School Water Investigation – Part 5

District outlines plans

May 2008 - The LAUSD just unveiled a new, long-term plan to remove dangerous amounts of lead in the water at LA area schools.

Members of a special school district panel are asking questions and demanding action, to reduce lead in school water.

"Channel four news aired their investigation on lead...we put together a task force team," said Earl Perkins, assistant Superintendent with the district.  

Task force members just unveiled a sweeping plan of action. A key part of it, they've just begun testing filtering systems, to see if they'll remove lead from the hundreds of unsafe drinking fountains in city schools. KNBC's investigation found 30 percent of schools (9 out of 30) tested had water with lead levels above what the government says is safe.

"We're evaluating lead free plumbing materials and filtration systems that are designed to eliminate lead," said Neil Gamble of LAUSD to the special school district panel.  

Those filters could cost $53 million to install. But officials are also developing a costlier long term master plan that would replace all the old lead pipes and fountains in schools at a cost of $300 million. It's a permanent fix, which would have to be approved by voters.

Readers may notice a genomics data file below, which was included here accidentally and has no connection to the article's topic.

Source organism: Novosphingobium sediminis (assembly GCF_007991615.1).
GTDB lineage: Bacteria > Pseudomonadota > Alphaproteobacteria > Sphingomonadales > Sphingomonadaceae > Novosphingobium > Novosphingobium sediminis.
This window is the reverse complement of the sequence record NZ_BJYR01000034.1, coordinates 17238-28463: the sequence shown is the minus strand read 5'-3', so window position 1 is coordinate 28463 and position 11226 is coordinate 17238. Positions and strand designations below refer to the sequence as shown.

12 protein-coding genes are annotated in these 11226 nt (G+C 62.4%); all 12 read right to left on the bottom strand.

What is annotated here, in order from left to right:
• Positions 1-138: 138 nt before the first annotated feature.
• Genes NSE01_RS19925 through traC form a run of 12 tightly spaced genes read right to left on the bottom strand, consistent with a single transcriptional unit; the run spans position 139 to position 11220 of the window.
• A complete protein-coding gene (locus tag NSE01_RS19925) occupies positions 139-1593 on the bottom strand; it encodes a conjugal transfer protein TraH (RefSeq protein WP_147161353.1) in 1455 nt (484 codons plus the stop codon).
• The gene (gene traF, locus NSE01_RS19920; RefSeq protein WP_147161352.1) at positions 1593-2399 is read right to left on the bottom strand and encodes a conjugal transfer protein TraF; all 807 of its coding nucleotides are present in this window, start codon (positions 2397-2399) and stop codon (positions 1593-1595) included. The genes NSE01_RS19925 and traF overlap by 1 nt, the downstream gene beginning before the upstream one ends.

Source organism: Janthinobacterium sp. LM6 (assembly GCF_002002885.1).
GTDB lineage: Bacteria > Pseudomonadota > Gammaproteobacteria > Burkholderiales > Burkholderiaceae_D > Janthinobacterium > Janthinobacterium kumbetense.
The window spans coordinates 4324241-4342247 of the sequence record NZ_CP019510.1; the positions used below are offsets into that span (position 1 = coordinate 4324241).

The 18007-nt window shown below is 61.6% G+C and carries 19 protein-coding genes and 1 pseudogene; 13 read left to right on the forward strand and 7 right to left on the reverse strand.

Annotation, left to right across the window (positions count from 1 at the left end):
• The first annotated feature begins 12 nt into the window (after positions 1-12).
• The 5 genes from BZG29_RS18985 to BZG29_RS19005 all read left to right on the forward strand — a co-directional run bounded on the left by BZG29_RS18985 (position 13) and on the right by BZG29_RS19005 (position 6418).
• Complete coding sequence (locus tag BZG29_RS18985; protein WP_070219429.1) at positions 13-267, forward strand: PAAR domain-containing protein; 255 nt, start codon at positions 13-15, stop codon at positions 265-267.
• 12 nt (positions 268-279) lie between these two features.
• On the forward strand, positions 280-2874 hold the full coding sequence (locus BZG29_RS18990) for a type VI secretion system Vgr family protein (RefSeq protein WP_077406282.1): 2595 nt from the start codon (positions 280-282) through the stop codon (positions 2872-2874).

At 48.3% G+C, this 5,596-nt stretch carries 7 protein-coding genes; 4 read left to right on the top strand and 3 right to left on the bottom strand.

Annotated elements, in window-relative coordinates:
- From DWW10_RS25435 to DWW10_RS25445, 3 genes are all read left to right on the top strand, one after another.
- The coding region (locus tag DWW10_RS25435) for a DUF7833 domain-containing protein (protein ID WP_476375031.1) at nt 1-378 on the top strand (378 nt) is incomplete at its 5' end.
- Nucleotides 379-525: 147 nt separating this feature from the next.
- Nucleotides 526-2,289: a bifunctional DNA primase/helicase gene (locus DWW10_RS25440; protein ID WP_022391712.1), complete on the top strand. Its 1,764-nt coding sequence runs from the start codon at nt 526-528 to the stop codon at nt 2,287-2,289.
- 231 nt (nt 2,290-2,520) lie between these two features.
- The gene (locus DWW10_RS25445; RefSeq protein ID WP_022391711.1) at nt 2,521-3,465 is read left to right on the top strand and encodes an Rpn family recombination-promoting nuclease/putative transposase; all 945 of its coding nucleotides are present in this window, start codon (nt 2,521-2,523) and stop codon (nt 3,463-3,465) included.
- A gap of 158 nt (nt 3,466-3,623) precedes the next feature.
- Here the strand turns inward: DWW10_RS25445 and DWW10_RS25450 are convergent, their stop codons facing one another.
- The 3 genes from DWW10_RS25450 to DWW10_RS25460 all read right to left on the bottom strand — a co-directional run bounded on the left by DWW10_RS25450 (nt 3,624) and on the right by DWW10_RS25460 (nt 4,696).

"Is it better to run a bond measure that has $300 million dollars in it, and just do it?" said LAUSD School Board Member Julie Korenstein.  

Until there's a long term solution, the district has come up with a new revised policy to flush the lead out of school water. The old policy required custodians to flush or run every fountain before it was used each day. KNBC's investigation found, most custodians weren't flushing the fountains, and falsifying records to say they were doing it. Now, the district is relying on teachers, coaches even school nurses to flush fountains in their work areas, while custodians still have to flush all the outside drinking fountains and keep a log of it.

"How will you be able to tell if a custodian is falsifying the flushing logs?" Grover asked Perkins.  

"Uh that's a good question Joel. I don't know if there's a direct way that we can definitely see if they're falsifying," Perkins replied.

Whatever steps are taken to make school water safe, they'll be closely watched by the school board and by concerned parents.   "There are 700,000 kids in the la unified school district drinking this water every day," LAUSD Parent Steve Thoma told the special district panel.

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